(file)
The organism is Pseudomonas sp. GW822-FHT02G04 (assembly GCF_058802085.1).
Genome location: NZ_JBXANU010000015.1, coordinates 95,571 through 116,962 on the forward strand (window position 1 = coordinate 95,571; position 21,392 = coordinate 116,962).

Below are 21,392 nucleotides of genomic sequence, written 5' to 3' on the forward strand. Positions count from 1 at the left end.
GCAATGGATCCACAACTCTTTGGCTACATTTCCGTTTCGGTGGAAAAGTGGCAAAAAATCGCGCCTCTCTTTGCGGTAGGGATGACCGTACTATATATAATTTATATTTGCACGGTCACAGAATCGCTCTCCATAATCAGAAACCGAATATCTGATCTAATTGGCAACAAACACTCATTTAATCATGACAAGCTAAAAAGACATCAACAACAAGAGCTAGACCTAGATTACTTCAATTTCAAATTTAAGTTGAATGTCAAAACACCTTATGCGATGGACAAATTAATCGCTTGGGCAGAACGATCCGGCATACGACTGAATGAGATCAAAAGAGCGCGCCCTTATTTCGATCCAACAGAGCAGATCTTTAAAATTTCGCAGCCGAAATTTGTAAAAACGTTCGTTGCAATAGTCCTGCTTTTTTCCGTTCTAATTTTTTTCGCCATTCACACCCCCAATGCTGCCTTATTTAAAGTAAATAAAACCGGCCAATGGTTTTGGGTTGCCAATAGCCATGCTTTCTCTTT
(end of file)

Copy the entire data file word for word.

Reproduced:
The organism is Pseudomonas sp. GW822-FHT02G04 (assembly GCF_058802085.1).
Genome location: NZ_JBXANU010000015.1, coordinates 95,571 through 116,962 on the forward strand (window position 1 = coordinate 95,571; position 21,392 = coordinate 116,962).

Below are 21,392 nucleotides of genomic sequence, written 5' to 3' on the forward strand. Positions count from 1 at the left end.
GCAATGGATCCACAACTCTTTGGCTACATTTCCGTTTCGGTGGAAAAGTGGCAAAAAATCGCGCCTCTCTTTGCGGTAGGGATGACCGTACTATATATAATTTATATTTGCACGGTCACAGAATCGCTCTCCATAATCAGAAACCGAATATCTGATCTAATTGGCAACAAACACTCATTTAATCATGACAAGCTAAAAAGACATCAACAACAAGAGCTAGACCTAGATTACTTCAATTTCAAATTTAAGTTGAATGTCAAAACACCTTATGCGATGGACAAATTAATCGCTTGGGCAGAACGATCCGGCATACGACTGAATGAGATCAAAAGAGCGCGCCCTTATTTCGATCCAACAGAGCAGATCTTTAAAATTTCGCAGCCGAAATTTGTAAAAACGTTCGTTGCAATAGTCCTGCTTTTTTCCGTTCTAATTTTTTTCGCCATTCACACCCCCAATGCTGCCTTATTTAAAGTAAATAAAACCGGCCAATGGTTTTGGGTTGCCAATAGCCATGCTTTCTCTTT